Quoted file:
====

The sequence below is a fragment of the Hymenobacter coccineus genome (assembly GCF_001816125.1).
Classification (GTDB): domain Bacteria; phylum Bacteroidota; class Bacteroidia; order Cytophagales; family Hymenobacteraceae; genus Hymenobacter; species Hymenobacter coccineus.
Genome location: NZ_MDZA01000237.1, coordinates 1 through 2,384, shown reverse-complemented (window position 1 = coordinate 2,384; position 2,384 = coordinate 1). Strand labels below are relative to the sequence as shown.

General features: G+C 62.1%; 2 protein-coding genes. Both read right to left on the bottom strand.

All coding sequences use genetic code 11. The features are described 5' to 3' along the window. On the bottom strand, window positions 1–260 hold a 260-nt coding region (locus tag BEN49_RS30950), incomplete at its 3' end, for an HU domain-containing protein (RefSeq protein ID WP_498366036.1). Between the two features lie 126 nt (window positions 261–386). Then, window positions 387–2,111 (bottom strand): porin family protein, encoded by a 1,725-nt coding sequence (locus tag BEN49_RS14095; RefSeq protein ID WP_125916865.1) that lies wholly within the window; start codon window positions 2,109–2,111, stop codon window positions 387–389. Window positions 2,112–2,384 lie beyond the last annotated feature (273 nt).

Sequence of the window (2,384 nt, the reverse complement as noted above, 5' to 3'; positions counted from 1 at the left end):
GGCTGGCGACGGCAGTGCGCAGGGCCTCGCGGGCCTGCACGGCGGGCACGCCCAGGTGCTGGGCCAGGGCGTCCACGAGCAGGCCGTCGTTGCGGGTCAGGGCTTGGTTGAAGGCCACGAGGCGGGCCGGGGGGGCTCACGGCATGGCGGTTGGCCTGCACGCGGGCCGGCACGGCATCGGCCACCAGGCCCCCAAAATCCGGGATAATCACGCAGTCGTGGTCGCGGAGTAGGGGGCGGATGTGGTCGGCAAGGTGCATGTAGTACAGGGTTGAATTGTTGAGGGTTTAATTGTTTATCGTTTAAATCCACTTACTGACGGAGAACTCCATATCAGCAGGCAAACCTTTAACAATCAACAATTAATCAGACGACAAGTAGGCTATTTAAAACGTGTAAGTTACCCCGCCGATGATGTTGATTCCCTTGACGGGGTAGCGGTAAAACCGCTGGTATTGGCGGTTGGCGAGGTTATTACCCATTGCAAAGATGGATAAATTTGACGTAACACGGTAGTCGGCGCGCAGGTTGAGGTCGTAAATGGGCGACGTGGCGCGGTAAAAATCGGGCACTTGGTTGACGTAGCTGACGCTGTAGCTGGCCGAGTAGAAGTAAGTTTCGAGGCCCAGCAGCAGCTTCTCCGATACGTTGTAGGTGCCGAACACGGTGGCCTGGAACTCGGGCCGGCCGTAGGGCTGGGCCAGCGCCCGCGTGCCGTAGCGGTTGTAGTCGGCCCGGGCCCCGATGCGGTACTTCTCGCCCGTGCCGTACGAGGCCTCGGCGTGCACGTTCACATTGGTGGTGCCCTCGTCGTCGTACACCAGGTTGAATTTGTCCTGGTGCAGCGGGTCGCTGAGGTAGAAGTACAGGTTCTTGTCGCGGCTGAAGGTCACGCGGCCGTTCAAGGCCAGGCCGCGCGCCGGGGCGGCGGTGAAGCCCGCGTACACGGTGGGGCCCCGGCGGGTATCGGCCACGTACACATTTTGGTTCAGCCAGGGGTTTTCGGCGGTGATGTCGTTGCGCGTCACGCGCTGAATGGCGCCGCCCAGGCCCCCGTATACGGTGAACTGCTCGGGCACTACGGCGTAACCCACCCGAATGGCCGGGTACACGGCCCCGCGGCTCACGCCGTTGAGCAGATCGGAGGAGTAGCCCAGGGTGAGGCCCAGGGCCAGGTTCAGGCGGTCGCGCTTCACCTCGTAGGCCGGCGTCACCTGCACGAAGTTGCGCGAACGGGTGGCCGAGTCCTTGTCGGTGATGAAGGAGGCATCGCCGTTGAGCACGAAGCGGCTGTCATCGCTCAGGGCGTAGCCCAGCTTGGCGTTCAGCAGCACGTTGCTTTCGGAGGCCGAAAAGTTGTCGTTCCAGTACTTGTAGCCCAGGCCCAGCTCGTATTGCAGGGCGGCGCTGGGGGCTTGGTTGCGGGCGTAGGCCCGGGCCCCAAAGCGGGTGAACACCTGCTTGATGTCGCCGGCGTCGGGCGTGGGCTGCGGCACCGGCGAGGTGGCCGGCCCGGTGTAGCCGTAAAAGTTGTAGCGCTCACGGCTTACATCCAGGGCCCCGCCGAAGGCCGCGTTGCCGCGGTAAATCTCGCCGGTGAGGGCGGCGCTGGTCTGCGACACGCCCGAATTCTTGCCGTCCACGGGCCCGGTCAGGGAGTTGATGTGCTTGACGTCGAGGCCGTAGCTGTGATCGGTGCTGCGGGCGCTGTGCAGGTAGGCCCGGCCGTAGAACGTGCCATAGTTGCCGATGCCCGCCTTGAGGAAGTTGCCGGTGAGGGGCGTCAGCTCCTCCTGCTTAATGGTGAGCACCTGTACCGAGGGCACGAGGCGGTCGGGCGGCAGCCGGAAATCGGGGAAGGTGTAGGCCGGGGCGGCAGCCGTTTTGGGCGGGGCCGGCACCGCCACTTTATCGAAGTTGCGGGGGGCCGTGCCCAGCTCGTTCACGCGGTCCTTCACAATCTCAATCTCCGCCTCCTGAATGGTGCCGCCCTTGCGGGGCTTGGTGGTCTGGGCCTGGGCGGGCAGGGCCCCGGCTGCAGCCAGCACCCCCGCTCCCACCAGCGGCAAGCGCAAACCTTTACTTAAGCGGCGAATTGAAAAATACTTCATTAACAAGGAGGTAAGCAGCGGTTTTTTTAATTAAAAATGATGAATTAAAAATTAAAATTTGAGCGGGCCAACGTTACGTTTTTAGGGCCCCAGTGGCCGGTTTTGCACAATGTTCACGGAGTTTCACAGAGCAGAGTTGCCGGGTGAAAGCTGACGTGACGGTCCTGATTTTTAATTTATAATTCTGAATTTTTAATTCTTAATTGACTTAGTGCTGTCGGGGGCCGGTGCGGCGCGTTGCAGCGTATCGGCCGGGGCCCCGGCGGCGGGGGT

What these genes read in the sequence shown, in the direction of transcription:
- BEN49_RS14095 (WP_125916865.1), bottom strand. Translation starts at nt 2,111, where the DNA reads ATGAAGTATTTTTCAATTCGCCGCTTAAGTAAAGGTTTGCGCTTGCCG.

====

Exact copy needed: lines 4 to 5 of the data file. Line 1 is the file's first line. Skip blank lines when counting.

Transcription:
General features: G+C 62.1%; 2 protein-coding genes. Both read right to left on the bottom strand.

All coding sequences use genetic code 11. The features are described 5' to 3' along the window. On the bottom strand, window positions 1–260 hold a 260-nt coding region (locus tag BEN49_RS30950), incomplete at its 3' end, for an HU domain-containing protein (RefSeq protein ID WP_498366036.1). Between the two features lie 126 nt (window positions 261–386). Then, window positions 387–2,111 (bottom strand): porin family protein, encoded by a 1,725-nt coding sequence (locus tag BEN49_RS14095; RefSeq protein ID WP_125916865.1) that lies wholly within the window; start codon window positions 2,109–2,111, stop codon window positions 387–389. Window positions 2,112–2,384 lie beyond the last annotated feature (273 nt).